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migrating from windoze

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  • ozarkbunnyboy
    I want to install Linux on a computer that is now running Win2kPro. I m wondering if I ll get decent performance with this machine: 224 megahertz Cyrix MII 64
    Message 1 of 15 , Nov 4, 2004
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      I want to install Linux on a computer that is now running Win2kPro.

      I'm wondering if I'll get decent performance with this machine:

      224 megahertz Cyrix MII
      64 kilobyte primary memory cache
      512 kilobyte secondary memory cache

      WDC WD64AA Hard drive (6.45 GB)

      Board: SiS-5598-W877F v1.03
      Bus Clock: 75 megahertz
      BIOS: Award Software International, Inc. 4.51 PG 06/25/98

      62 Megabytes Installed Memory

      Broadxent V.92 PCI DI3631-1 [Modem]
      RAS Async Adapter

      SiS 5598/6326 [Display adapter]
      Default Monitor

      ES1869 Control Interface (WDM)
      ES1869 Plug and Play AudioDrive (WDM)
      ---------------------------------------------------

      I'm leaning toward Fedora right now. Do I have enough RAM, etc. for it
      to run well? Will I be able to find drivers for my modem and other
      devices?

      Any pointers or suggestions appreciated,
      Bunny
    • ozarkbunnyboy
      Oh BTW that s actually a 300 MHz processor... Belarc benchmarked it a little low.
      Message 2 of 15 , Nov 4, 2004
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        Oh BTW that's actually a 300 MHz processor... Belarc benchmarked it a
        little low.
      • bishop
        ... In my opinion forget the majors distributions, (red hat, mandrake, suse, etc). Actually what you are trying to stay away from is the latest kde or gnome.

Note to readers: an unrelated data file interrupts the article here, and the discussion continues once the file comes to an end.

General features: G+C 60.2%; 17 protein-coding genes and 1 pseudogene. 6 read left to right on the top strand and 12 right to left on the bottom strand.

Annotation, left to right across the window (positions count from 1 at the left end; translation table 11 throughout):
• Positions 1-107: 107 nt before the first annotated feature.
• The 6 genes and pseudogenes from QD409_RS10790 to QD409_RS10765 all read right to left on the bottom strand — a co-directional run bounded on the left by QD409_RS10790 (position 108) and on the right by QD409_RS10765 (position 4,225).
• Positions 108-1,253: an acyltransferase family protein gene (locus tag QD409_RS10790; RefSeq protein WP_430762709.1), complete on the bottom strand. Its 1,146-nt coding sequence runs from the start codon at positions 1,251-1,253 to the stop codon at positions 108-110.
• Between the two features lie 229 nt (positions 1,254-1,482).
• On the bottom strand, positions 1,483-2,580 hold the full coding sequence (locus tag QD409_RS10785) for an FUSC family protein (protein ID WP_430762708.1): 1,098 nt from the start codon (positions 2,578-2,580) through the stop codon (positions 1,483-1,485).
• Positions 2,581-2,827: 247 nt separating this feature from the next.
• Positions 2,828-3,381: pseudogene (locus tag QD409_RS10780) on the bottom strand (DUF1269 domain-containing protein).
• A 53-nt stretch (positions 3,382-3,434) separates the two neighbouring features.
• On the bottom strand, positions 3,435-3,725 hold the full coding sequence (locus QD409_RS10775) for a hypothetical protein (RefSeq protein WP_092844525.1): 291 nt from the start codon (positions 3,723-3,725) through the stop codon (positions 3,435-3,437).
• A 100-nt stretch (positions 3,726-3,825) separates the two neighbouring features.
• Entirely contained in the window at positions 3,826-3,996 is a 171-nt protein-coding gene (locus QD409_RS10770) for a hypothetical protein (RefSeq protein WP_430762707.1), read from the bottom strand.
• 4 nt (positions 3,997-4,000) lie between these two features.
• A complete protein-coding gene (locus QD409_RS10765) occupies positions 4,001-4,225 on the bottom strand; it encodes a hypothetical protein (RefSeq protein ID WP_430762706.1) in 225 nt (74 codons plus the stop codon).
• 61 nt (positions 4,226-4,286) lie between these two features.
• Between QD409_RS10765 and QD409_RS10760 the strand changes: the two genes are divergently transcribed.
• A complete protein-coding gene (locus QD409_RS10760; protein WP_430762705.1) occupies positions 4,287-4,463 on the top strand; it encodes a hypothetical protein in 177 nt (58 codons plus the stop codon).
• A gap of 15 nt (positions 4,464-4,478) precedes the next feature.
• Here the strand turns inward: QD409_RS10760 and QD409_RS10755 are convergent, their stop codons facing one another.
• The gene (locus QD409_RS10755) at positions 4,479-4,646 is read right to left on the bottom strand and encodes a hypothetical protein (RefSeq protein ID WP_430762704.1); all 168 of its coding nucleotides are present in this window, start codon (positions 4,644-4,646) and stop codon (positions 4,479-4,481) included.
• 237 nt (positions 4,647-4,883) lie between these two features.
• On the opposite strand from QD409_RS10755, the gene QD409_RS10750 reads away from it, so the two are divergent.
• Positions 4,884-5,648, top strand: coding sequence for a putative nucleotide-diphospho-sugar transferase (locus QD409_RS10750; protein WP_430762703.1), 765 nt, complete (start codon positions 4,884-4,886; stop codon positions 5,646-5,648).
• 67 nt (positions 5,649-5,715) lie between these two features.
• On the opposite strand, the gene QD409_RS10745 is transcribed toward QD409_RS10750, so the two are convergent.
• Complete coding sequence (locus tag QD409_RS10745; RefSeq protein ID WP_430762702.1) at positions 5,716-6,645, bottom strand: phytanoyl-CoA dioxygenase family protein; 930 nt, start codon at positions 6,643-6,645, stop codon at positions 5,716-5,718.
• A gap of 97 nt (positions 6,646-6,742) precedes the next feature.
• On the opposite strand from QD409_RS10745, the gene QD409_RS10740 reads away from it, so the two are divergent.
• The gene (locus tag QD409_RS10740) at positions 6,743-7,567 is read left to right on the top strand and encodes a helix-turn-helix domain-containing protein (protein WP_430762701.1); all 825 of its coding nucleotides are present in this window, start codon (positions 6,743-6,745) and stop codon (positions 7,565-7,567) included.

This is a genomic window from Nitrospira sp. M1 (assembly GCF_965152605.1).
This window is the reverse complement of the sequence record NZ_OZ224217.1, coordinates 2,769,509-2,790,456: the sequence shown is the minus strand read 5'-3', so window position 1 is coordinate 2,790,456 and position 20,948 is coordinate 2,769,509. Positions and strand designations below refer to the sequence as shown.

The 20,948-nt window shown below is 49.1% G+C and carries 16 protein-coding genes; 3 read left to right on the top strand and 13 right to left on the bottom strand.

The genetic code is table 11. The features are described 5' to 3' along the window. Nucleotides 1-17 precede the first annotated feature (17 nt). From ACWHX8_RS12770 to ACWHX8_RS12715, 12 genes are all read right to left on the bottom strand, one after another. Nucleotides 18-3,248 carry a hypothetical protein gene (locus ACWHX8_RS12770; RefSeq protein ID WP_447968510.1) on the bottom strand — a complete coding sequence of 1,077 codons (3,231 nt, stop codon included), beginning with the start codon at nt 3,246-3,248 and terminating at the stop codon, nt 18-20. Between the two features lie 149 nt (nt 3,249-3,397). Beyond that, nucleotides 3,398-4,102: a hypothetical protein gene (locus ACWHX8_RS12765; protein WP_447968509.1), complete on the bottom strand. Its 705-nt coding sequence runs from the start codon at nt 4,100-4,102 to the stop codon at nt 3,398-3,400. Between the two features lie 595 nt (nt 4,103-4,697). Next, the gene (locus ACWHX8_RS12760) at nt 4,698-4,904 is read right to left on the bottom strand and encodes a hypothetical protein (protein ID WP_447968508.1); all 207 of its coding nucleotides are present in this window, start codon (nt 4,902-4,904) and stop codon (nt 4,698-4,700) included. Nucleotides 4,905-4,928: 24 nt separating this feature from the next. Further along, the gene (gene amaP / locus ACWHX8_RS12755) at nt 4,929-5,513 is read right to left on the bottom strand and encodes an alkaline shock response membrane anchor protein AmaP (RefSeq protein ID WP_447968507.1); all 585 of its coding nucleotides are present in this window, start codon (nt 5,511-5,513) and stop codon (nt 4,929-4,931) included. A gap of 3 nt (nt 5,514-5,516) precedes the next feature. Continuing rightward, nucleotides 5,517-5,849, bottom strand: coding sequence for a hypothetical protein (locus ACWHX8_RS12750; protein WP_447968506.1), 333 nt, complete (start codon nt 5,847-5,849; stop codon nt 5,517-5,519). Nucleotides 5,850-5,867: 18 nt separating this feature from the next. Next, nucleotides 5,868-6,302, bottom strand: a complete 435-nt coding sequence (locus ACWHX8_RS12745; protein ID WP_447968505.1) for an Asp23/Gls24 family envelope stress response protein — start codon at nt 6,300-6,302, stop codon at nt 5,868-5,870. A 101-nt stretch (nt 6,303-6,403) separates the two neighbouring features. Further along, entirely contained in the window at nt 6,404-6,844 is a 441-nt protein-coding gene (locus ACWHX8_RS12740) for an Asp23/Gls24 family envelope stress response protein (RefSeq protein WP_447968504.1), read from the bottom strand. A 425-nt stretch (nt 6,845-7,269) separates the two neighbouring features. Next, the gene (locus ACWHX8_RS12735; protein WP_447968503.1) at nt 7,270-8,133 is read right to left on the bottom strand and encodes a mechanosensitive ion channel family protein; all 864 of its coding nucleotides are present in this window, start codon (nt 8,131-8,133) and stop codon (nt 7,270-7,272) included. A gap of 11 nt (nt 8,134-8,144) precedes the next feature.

Message 3 of 15 , Nov 4, 2004
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          ozarkbunnyboy wrote:
          >
          > Oh BTW that's actually a 300 MHz processor... Belarc benchmarked it a
          > little low.
          >

          In my opinion forget the "majors" distributions, (red hat, mandrake,
          suse, etc). Actually what you are trying to stay away from is the latest
          kde or gnome.

          I have a 300mhz in my living room that only play mp3s.

          Have a go at the lighter distro; look for damm samll linux, feather
          linux, or vector.

          One thing is certain; linux will not make a 300 mhz computer into a
          corporate server.

          My personnal home server is an old 200mhz and i find it a bit slow.

          --bishop
        • ozarkbunnyboy
          ... [snip] ... You re saying they are resource hogs? ... What about ease of installation for a linux newbie on those? Will they still include a graphical
          Message 4 of 15 , Nov 5, 2004
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            --- In linux@yahoogroups.com, bishop <bishop@g...> wrote:

            > ozarkbunnyboy wrote:
            > >
            > > Oh BTW that's actually a 300 MHz processor...
            [snip]
            > Actually what you are trying to stay away from is the latest
            > kde or gnome.

            You're saying they are resource hogs?

            > Have a go at the lighter distro; look for damm samll linux, feather
            > linux, or vector.

            What about ease of installation for a linux newbie on those? Will
            they still include a graphical desktop? Are those distros free?

            > One thing is certain; linux will not make a 300 mhz computer into a
            > corporate server.

            Yeah, I wasn't thinking in those terms. I just want a home
            workstation, no server, just internet access through dial-up and
            running some accounting and word-processing aps, and maybe some imaging.
          • Michael Kjorling
            ... Hash: SHA1 ... I would not call them resource hogs , but as computers have become more powerful, more features are included that all require computing
            Message 5 of 15 , Nov 5, 2004
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              On 2004-11-05 13:34 -0000, ozarkbunnyboy@... wrote:
              >> Actually what you are trying to stay away from is the latest
              >> kde or gnome.
              >